Adan Gonzales Jr. dies at 28; Marine sergeant from Bakersfield

In early August, Marine Corps Sgt. Adan Gonzales Jr. called his wife, Catalina, from Afghanistan, where he was assigned to a sniper platoon.

Gonzales’ mood was buoyant as he heard how his three kids were doing and the move the family was making into a new apartment in Bakersfield. His last words to Catalina were “I love you.”

Two days later, he was dead.

Gonzales, 28, was shot in the chest Aug. 7 during a firefight in southern Helmand province, a Taliban stronghold, military officials said. Armed with a light machine gun, Gonzales was an infantryman attached to the sniper unit.


“He was my hero. He had such a big heart,” said his mother, Yolanda Gonzales of Bakersfield. “My son went out of his way to help someone who was hurting. You know, they say that God always takes the good ones.”

Gonzales grew up in Bakersfield and graduated from Ridgeview High School, where he was on the wrestling team. He was an altar boy at Our Lady of Guadalupe Catholic Church and helped to organize youth retreats for the parish.

Later, he worked as a cabinetmaker and helped his father, Adan Sr., with his landscaping business during the summer. In May 2006, he enlisted in the Marines.

Yolanda Gonzales said her son was motivated by concerns about events in the Middle East and the slayings of Americans by Iraqi insurgents. He also believed that Iraqis and Afghans deserved the same rights as Americans, she said.

Gonzales excelled during his five years in the Marine Corps and moved steadily through the enlisted ranks. He served a tour of duty in Iraq and qualified for the Marine Corps’ elite sniper school after successfully completing the rigorous introductory course. His fellow Marines called him “Gonzo.”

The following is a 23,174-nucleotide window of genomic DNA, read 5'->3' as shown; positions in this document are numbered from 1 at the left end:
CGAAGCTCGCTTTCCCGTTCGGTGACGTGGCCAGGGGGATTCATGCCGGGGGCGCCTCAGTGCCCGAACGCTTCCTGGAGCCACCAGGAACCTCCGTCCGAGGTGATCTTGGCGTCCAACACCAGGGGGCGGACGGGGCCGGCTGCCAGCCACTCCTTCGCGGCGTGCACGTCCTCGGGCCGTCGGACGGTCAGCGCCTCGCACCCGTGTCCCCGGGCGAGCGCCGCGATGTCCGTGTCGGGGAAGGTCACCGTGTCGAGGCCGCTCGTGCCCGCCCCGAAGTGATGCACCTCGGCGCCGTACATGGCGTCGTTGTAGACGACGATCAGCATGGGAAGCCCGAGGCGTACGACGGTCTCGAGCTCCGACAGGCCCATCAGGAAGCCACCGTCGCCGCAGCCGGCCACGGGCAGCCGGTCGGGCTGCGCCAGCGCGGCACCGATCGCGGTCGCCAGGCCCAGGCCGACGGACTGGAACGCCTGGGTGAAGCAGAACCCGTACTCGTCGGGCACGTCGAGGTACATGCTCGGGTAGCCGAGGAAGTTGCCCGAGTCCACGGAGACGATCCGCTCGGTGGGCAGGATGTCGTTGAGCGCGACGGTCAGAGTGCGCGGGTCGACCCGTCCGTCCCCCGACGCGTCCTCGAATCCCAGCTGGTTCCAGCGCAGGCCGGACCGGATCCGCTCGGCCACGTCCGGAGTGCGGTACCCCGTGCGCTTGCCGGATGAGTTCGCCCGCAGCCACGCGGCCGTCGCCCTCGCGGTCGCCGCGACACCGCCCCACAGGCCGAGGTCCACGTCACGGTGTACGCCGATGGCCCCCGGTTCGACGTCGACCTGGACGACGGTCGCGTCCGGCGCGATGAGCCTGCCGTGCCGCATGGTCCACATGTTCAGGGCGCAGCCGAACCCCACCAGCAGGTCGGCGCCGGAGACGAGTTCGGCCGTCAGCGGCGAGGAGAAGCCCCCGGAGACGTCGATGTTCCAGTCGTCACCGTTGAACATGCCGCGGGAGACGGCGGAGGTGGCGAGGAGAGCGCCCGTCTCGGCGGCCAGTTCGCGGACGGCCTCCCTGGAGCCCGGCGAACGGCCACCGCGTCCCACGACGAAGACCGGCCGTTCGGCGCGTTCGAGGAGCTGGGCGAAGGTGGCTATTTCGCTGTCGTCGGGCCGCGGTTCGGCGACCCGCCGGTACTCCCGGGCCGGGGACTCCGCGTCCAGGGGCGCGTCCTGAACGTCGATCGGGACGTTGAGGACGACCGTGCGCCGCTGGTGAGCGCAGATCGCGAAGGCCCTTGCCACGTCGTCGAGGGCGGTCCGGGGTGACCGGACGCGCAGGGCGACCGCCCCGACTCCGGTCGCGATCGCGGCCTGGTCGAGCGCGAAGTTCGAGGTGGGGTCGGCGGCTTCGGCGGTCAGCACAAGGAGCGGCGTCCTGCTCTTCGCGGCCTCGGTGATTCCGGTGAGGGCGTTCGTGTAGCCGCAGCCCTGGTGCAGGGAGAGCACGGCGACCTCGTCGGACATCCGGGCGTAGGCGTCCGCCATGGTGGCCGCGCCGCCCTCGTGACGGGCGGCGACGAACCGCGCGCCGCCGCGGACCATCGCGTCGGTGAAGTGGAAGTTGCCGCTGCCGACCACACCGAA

“He loved the training. He loved boot camp,” said Catalina, who met Gonzales when she was 14. “I have a picture of a drill instructor yelling at my husband. He is smiling. That was him.”

In March, Gonzales was sent to Afghanistan with the 1st Battalion, 5th Marine Regiment, 1st Marine Division, 1st Marine Expeditionary Force, which is based at Camp Pendleton north of San Diego.

Before leaving, he studied the language, culture and religion of the Pashtuns, Afghanistan’s largest ethnic group.

In Afghanistan, Gonzales’ combat role contrasted with his desire to help the desperately poor families he came into contact with and to overcome the barriers that often existed between Marines and Afghans.

“He treated them with dignity,” his wife said.

She said her husband was especially sympathetic to Afghan women because he thought they were oppressed, and to the children because he saw his own kids in them.

In one letter to his grandmother, Gonzales asked her for prayers, not only for his fellow Marines but for “the innocent children that have to live day after day in this war zone.”

During services at Our Lady of Guadalupe on Aug. 16, Marine Cpl. Madison Jefferson, who was a member of the sniper unit, told several hundred mourners that Gonzales had a quiet strength and “let his actions speak on his behalf.”

Jefferson recalled that Gonzales helped to protect him after he was shot in the leg and tumbled into an irrigation canal during an ambush. The whole team formed a circle around him and a Navy corpsman tended his wounds.

As Jefferson was carried onto a helicopter for evacuation, one of the last things he remembered seeing was Gonzales firing at the enemy. He was “up on one knee with his squad automatic weapon,” Jefferson said, “doing his work.”

In addition to his wife and parents, Gonzales’ survivors include his children, Athena Cossette, 7, Catherine Alexandra, 3, and Noah Diego, 1; a sister, Nichole Gonzales-Chavez; four nephews; and a niece.